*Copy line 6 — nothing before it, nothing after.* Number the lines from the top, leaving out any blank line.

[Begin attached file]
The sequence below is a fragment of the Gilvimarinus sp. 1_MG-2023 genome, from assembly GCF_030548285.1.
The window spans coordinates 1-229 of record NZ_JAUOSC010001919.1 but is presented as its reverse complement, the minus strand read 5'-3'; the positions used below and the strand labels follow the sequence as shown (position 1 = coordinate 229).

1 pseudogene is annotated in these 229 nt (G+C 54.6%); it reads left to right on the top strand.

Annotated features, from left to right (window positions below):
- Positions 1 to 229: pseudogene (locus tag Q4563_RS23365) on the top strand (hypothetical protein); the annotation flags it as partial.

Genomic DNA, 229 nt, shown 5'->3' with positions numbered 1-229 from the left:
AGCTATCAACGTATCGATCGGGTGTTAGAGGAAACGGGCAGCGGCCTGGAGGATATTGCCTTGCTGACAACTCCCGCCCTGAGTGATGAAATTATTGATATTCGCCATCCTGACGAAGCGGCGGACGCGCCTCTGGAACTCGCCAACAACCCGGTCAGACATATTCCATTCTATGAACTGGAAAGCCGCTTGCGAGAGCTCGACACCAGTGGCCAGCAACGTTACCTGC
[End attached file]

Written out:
Genomic DNA, 229 nt, shown 5'->3' with positions numbered 1-229 from the left: